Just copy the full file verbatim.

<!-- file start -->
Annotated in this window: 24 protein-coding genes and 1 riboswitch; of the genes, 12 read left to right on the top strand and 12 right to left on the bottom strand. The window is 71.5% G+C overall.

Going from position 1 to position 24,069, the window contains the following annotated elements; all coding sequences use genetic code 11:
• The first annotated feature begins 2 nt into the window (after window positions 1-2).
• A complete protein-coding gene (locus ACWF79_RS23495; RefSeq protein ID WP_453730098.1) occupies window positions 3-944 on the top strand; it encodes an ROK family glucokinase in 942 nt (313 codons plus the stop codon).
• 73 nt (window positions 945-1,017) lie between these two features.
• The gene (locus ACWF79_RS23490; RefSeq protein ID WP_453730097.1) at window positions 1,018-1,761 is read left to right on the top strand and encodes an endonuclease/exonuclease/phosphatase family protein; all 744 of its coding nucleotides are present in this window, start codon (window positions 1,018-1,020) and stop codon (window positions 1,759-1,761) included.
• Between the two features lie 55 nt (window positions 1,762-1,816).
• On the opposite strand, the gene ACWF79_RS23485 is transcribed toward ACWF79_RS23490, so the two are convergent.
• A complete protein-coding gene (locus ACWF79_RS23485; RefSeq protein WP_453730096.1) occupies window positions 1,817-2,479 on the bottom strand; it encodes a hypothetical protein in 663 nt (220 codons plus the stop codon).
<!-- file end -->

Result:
Annotated in this window: 24 protein-coding genes and 1 riboswitch; of the genes, 12 read left to right on the top strand and 12 right to left on the bottom strand. The window is 71.5% G+C overall.

Going from position 1 to position 24,069, the window contains the following annotated elements; all coding sequences use genetic code 11:
• The first annotated feature begins 2 nt into the window (after window positions 1-2).
• A complete protein-coding gene (locus ACWF79_RS23495; RefSeq protein ID WP_453730098.1) occupies window positions 3-944 on the top strand; it encodes an ROK family glucokinase in 942 nt (313 codons plus the stop codon).
• 73 nt (window positions 945-1,017) lie between these two features.
• The gene (locus ACWF79_RS23490; RefSeq protein ID WP_453730097.1) at window positions 1,018-1,761 is read left to right on the top strand and encodes an endonuclease/exonuclease/phosphatase family protein; all 744 of its coding nucleotides are present in this window, start codon (window positions 1,018-1,020) and stop codon (window positions 1,759-1,761) included.
• Between the two features lie 55 nt (window positions 1,762-1,816).
• On the opposite strand, the gene ACWF79_RS23485 is transcribed toward ACWF79_RS23490, so the two are convergent.
• A complete protein-coding gene (locus ACWF79_RS23485; RefSeq protein WP_453730096.1) occupies window positions 1,817-2,479 on the bottom strand; it encodes a hypothetical protein in 663 nt (220 codons plus the stop codon).